We’re feeling a number of different griefs. We feel the world has changed, and it has. We know this is temporary, but it doesn’t feel that way, and we realize things will be different. Just as going to the airport is forever different from how it was before 9/11, things will change and this is the point at which they changed. The loss of normalcy; the fear of economic toll; the loss of connection. This is hitting us and we’re grieving. Collectively. We are not used to this kind of collective grief in the air. David Kessler

To be sure, people lost their jobs over this, which makes my wistful memorials to these events seem perhaps ill-timed. I feel bad for them, and I hope everyone is able to land on their feet. Everyone I ever dealt with at a conference was top-notch and had their stuff figured out. But I think it speaks to a little bit of mourning over a world that will likely be radically different when all this is over.

Some things may be better. I’ve already mentioned how widespread work-from-home may decentralize tech outside of Silicon Valley and a few other locales. Even YCombinator, perhaps one of the premiere Silicon Valley startup incubators and who has long had a policy that all accepted companies must relocate to the valley at least temporarily, may go fully remote for its next batch. This may lead to a new renaissance for small and mid-sized cities around the world that have seen opportunities dry up as more people who can work remotely and more companies relocate to less-expensive locations.

Also, events that were previously attendance-limited are now open to more people than ever before. Now everyone can get a WWDC ticket!

But some things may be worse. Until a vaccine is found for COVID-19, or at least a treatment that reduces its severity down to something closer to the common flu, it is hard to visualize a world where we can have large in-person gatherings like conferences. And that means that the whole ecosystem of tech conferences - organizers, speakers, caterers, vendors, venues, registration workers, security, entertainers - are all facing an uncertain future thanks to something that was entirely out of their control.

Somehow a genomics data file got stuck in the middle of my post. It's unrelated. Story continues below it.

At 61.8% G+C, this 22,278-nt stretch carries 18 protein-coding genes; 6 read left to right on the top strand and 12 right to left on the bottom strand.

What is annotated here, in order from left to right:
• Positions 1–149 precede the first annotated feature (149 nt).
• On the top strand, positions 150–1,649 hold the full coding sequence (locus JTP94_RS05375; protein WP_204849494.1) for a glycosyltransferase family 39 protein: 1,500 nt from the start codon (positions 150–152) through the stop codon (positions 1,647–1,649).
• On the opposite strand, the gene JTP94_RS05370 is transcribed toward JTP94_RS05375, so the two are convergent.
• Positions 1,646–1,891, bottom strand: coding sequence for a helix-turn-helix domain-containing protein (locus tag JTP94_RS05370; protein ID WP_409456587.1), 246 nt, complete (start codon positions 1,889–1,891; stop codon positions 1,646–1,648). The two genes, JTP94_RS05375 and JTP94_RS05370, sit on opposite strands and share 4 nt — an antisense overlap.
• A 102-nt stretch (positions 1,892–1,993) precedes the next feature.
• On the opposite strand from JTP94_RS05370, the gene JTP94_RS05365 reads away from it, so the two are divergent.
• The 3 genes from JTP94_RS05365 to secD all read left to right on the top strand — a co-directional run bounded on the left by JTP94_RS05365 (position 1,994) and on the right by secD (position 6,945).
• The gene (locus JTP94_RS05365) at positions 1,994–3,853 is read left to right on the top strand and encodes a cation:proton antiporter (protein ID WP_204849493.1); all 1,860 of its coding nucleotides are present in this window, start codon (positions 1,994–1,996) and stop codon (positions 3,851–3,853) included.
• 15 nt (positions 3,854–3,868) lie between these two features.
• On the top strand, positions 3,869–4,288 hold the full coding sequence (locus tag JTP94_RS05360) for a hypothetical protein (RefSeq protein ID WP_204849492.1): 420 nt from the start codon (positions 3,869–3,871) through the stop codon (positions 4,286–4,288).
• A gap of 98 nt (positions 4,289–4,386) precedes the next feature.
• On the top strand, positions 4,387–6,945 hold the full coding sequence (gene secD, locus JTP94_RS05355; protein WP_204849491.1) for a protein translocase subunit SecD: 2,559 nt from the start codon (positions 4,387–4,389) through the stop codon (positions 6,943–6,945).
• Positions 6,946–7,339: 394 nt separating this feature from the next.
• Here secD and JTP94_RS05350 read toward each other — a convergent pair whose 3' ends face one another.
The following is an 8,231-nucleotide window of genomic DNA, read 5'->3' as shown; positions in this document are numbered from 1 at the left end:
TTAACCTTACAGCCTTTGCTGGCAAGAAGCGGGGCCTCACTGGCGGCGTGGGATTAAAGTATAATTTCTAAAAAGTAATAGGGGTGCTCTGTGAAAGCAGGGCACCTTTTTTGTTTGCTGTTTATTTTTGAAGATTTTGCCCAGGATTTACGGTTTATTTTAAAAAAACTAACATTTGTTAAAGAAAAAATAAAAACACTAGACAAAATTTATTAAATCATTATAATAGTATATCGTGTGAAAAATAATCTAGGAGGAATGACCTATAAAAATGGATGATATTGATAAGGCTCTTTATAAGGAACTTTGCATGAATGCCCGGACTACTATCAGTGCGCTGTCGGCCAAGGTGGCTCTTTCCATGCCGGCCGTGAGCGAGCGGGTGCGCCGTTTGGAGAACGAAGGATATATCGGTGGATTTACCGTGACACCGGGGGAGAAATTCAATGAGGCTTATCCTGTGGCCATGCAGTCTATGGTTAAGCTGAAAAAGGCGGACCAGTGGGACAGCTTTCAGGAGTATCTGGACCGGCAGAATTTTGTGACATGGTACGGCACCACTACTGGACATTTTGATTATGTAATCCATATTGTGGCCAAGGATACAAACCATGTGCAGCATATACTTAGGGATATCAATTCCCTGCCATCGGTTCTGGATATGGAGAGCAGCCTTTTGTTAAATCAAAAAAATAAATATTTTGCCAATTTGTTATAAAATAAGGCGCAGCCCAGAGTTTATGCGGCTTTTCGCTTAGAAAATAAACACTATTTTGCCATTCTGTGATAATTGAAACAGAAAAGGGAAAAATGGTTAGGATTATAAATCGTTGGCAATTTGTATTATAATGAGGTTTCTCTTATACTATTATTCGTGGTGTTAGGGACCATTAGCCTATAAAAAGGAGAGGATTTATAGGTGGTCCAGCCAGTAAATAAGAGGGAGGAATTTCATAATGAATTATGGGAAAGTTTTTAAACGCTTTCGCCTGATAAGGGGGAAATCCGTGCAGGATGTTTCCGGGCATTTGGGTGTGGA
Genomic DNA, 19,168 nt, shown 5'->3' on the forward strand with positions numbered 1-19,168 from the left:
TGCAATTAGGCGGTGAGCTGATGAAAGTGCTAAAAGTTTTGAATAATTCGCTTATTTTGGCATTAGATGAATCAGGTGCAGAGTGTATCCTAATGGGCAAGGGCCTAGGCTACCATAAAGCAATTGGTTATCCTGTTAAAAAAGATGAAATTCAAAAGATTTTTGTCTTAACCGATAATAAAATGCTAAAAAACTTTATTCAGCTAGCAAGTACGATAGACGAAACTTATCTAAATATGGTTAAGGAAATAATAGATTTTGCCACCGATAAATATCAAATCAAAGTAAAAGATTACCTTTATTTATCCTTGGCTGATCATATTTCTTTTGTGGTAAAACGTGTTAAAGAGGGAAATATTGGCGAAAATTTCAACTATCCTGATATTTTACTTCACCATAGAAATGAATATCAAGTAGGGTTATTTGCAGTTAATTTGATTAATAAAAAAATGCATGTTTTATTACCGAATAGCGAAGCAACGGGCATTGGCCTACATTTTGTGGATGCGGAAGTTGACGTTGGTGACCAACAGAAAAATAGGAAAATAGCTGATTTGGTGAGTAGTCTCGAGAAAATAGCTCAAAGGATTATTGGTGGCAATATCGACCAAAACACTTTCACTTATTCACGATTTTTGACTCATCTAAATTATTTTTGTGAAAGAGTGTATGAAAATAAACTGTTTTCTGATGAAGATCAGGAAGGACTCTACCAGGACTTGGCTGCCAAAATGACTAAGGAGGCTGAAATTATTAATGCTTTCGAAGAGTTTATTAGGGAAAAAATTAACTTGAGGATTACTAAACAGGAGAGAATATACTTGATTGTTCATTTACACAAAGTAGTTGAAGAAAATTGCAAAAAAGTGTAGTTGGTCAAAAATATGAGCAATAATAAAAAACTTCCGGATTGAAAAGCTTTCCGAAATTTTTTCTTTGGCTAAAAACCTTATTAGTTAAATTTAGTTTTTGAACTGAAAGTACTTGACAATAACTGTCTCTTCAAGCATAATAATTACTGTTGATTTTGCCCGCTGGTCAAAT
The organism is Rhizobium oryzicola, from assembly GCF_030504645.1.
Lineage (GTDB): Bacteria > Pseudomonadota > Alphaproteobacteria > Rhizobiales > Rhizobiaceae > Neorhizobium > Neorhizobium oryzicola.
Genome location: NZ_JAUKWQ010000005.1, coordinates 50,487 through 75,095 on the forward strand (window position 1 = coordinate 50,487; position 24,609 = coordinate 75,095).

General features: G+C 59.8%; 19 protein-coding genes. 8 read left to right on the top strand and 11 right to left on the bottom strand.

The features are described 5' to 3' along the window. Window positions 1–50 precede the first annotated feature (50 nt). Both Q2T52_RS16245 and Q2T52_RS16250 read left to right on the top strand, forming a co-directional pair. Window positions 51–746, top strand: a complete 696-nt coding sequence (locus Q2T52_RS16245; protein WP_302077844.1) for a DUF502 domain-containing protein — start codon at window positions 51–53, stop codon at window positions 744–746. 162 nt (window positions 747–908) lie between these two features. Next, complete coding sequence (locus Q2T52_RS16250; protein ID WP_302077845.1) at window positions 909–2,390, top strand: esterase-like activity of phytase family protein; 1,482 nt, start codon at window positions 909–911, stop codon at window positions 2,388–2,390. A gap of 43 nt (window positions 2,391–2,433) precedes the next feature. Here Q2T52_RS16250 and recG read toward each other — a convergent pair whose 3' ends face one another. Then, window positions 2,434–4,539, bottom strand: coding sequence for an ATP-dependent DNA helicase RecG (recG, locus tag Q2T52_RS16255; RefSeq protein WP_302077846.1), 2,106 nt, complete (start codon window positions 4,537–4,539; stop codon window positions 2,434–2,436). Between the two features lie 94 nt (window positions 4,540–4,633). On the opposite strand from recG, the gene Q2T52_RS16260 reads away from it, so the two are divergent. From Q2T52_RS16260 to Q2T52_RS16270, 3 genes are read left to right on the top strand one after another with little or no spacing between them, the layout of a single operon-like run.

I put the T-shirts in the donate bin. I have a feeling there are going to be a lot of people that need clothing soon, and they probably won’t care that the shirt say Yahoo, Facebook or Datadog on it.

Did something I wrote help you out?

That's great! I don't earn any money from this site - I run no ads, sell no products and participate in no affiliate programs. I do this solely because it's fun; I enjoy writing and sharing what I learn.

COVID-19 has taken the world by storm and left a lot of brokenness in its wake. A lot of people are suffering. If you feel so inclined, please make a donation to your local food bank or medical charity. Order take-out from your local Chinese restaurant. Help buy groceries for an unemployed friend. Help people make it through to the other side.

But if you found this article helpful and you really feel like donating to me specifically, you can do so below.

Read More

We Want To Build!

Yesterday, Marc Andreessen, one of the more influential Silicon Valley investors, dropped an essay on the Andreessen-Horowitz blog called It’s Time To Build. I read it with a sense of bemusement because, like most things that come out of wealthy elites, and especially wealthy coastal elites (and especially wealthy Silicon Valley elites), it is filled with the myopia that can only come from spending far too much time in a bubble disconnected from what’s going on in the rest of the world. In short, the main thesis of his essay is that we’ve stopped building “things,” which, in this context is housing and medical devices but can more broadly be interpreted as a loss of civilizational inertia, because we stopped “wanting them.”

Some Thoughts On COVID-19

If you ask people over a certain age, they can always tell you where they were when they found out about 9/11. I was a sophomore at Auburn, and my first class that day was at like 1pm, so I enjoyed the great collegiate tradition of sleeping in. Usually when I wake up the first thing I do is check my email. It’s still the first thing I do. That morning my inbox was full with messages on the fraternity mailing list, with things like “pray, a lot of people are dying today.” I turned on the TV just minutes before the first tower collapsed. Stayed glued to the TV the rest of the day. News coverage was on every channel, even Discovery Channel. Class was cancelled. I went and filled up my car in case I needed to drive the 250 miles back home to Tennessee. That evening I was in the SGA office in Foy Student Union folding thousands of little yellow ribbons for a very hastily organized memorial service on Samford lawn a few days later. We listened to President Bush’s speech on a small boombox in the office. I feel like I have been living that day over and over again for the last two weeks.